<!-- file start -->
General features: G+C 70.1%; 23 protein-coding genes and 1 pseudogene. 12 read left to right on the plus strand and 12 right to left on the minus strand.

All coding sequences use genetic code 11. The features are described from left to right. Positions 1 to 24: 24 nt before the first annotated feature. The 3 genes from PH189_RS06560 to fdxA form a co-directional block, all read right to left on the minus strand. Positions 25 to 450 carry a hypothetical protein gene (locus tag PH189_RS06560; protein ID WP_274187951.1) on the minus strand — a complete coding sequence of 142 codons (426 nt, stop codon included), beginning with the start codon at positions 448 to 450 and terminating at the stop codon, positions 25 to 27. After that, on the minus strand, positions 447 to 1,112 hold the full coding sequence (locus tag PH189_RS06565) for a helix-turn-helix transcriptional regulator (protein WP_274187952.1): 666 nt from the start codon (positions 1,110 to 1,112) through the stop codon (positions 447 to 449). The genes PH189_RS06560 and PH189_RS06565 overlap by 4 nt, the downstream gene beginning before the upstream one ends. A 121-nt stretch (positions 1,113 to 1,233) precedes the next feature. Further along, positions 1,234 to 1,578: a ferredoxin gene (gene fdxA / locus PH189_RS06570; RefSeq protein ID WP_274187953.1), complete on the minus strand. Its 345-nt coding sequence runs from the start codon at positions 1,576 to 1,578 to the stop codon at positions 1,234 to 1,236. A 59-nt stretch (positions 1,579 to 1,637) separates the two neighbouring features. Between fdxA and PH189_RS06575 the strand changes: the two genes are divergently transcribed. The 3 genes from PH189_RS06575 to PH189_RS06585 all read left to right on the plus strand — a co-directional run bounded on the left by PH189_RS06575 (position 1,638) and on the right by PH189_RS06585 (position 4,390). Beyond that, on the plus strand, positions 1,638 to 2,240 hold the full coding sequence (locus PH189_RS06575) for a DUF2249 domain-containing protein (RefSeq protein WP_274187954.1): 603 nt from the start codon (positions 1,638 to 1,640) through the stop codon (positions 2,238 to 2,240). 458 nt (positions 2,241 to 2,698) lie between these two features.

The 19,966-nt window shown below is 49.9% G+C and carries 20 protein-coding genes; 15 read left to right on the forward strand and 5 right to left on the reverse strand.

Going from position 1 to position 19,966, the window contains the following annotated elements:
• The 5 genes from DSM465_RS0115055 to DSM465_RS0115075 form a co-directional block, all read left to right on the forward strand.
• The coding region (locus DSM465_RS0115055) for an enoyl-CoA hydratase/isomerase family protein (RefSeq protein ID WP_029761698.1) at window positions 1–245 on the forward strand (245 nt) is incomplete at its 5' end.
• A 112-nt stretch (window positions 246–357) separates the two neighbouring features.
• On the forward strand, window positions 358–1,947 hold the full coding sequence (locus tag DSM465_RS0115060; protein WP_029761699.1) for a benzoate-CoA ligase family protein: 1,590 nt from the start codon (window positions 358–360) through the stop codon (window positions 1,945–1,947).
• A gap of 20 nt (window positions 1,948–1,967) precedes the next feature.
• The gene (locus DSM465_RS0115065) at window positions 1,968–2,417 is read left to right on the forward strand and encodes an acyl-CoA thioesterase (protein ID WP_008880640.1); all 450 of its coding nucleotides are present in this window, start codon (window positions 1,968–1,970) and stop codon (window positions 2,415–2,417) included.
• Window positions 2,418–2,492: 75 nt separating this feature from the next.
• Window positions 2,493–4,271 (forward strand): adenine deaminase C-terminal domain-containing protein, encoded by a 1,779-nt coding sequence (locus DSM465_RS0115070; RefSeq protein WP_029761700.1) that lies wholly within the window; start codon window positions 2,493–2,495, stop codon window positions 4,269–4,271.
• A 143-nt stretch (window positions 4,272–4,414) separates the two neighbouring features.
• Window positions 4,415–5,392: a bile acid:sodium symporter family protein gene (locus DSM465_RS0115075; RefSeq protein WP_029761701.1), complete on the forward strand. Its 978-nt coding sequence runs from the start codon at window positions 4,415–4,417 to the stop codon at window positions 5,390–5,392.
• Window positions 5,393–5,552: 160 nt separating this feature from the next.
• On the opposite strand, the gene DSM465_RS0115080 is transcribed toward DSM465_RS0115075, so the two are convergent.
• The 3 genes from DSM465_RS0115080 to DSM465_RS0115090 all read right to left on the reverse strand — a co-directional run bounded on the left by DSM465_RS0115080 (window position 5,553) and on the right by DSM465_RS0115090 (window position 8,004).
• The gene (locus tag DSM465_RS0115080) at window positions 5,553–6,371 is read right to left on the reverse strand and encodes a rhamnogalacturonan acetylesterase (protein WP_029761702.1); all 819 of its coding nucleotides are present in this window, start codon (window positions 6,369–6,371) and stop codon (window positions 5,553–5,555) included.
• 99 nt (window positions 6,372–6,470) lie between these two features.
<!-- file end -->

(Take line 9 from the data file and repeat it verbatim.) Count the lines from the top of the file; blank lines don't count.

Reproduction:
• A gap of 20 nt (window positions 1,948–1,967) precedes the next feature.